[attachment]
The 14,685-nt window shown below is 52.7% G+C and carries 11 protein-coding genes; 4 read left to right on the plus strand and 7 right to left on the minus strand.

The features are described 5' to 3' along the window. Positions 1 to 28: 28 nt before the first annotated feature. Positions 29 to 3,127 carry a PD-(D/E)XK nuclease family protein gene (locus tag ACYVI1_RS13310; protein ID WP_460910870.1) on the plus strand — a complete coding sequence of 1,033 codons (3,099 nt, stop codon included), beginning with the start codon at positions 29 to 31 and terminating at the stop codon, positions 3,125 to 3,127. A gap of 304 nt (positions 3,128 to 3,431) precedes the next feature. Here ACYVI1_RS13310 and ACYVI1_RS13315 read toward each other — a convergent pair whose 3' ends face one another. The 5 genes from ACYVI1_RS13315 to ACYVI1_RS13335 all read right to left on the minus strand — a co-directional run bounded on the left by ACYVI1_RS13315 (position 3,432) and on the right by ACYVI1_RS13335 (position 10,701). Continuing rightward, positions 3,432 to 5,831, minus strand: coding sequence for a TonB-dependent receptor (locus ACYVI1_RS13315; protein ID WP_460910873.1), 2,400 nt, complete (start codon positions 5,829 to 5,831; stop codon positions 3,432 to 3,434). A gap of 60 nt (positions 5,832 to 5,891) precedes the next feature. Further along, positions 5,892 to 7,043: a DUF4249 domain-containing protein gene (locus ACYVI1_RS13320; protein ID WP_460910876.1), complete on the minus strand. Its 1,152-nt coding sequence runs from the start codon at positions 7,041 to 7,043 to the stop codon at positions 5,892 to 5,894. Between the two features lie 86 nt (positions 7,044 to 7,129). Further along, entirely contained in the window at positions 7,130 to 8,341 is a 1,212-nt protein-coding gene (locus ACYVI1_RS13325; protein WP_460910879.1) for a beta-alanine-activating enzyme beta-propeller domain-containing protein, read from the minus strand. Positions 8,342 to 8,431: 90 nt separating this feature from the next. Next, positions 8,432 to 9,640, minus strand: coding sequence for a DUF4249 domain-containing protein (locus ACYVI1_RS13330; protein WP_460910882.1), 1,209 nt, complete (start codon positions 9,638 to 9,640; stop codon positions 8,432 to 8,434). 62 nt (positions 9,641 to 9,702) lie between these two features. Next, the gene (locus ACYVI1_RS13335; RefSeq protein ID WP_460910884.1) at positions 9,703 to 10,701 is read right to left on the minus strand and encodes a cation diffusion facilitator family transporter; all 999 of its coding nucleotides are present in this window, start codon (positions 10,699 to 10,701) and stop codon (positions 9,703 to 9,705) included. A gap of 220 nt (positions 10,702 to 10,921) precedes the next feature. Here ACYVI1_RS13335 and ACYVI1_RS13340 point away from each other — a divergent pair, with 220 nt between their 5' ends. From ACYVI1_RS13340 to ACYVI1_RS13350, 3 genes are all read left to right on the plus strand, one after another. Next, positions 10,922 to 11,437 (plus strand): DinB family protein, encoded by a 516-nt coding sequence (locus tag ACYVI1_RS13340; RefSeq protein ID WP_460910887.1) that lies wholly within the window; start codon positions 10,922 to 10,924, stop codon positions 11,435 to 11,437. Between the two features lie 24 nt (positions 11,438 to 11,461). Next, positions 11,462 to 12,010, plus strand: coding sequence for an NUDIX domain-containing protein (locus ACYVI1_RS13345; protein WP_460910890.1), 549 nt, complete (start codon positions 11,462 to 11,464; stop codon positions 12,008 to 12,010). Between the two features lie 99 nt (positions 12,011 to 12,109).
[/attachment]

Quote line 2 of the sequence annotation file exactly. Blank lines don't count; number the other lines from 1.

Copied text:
The features are described 5' to 3' along the window. Positions 1 to 28: 28 nt before the first annotated feature. Positions 29 to 3,127 carry a PD-(D/E)XK nuclease family protein gene (locus tag ACYVI1_RS13310; protein ID WP_460910870.1) on the plus strand — a complete coding sequence of 1,033 codons (3,099 nt, stop codon included), beginning with the start codon at positions 29 to 31 and terminating at the stop codon, positions 3,125 to 3,127. A gap of 304 nt (positions 3,128 to 3,431) precedes the next feature. Here ACYVI1_RS13310 and ACYVI1_RS13315 read toward each other — a convergent pair whose 3' ends face one another. The 5 genes from ACYVI1_RS13315 to ACYVI1_RS13335 all read right to left on the minus strand — a co-directional run bounded on the left by ACYVI1_RS13315 (position 3,432) and on the right by ACYVI1_RS13335 (position 10,701). Continuing rightward, positions 3,432 to 5,831, minus strand: coding sequence for a TonB-dependent receptor (locus ACYVI1_RS13315; protein ID WP_460910873.1), 2,400 nt, complete (start codon positions 5,829 to 5,831; stop codon positions 3,432 to 3,434). A gap of 60 nt (positions 5,832 to 5,891) precedes the next feature. Further along, positions 5,892 to 7,043: a DUF4249 domain-containing protein gene (locus ACYVI1_RS13320; protein ID WP_460910876.1), complete on the minus strand. Its 1,152-nt coding sequence runs from the start codon at positions 7,041 to 7,043 to the stop codon at positions 5,892 to 5,894. Between the two features lie 86 nt (positions 7,044 to 7,129). Further along, entirely contained in the window at positions 7,130 to 8,341 is a 1,212-nt protein-coding gene (locus ACYVI1_RS13325; protein WP_460910879.1) for a beta-alanine-activating enzyme beta-propeller domain-containing protein, read from the minus strand. Positions 8,342 to 8,431: 90 nt separating this feature from the next. Next, positions 8,432 to 9,640, minus strand: coding sequence for a DUF4249 domain-containing protein (locus ACYVI1_RS13330; protein WP_460910882.1), 1,209 nt, complete (start codon positions 9,638 to 9,640; stop codon positions 8,432 to 8,434). 62 nt (positions 9,641 to 9,702) lie between these two features. Next, the gene (locus ACYVI1_RS13335; RefSeq protein ID WP_460910884.1) at positions 9,703 to 10,701 is read right to left on the minus strand and encodes a cation diffusion facilitator family transporter; all 999 of its coding nucleotides are present in this window, start codon (positions 10,699 to 10,701) and stop codon (positions 9,703 to 9,705) included. A gap of 220 nt (positions 10,702 to 10,921) precedes the next feature. Here ACYVI1_RS13335 and ACYVI1_RS13340 point away from each other — a divergent pair, with 220 nt between their 5' ends. From ACYVI1_RS13340 to ACYVI1_RS13350, 3 genes are all read left to right on the plus strand, one after another. Next, positions 10,922 to 11,437 (plus strand): DinB family protein, encoded by a 516-nt coding sequence (locus tag ACYVI1_RS13340; RefSeq protein ID WP_460910887.1) that lies wholly within the window; start codon positions 10,922 to 10,924, stop codon positions 11,435 to 11,437. Between the two features lie 24 nt (positions 11,438 to 11,461). Next, positions 11,462 to 12,010, plus strand: coding sequence for an NUDIX domain-containing protein (locus ACYVI1_RS13345; protein WP_460910890.1), 549 nt, complete (start codon positions 11,462 to 11,464; stop codon positions 12,008 to 12,010). Between the two features lie 99 nt (positions 12,011 to 12,109).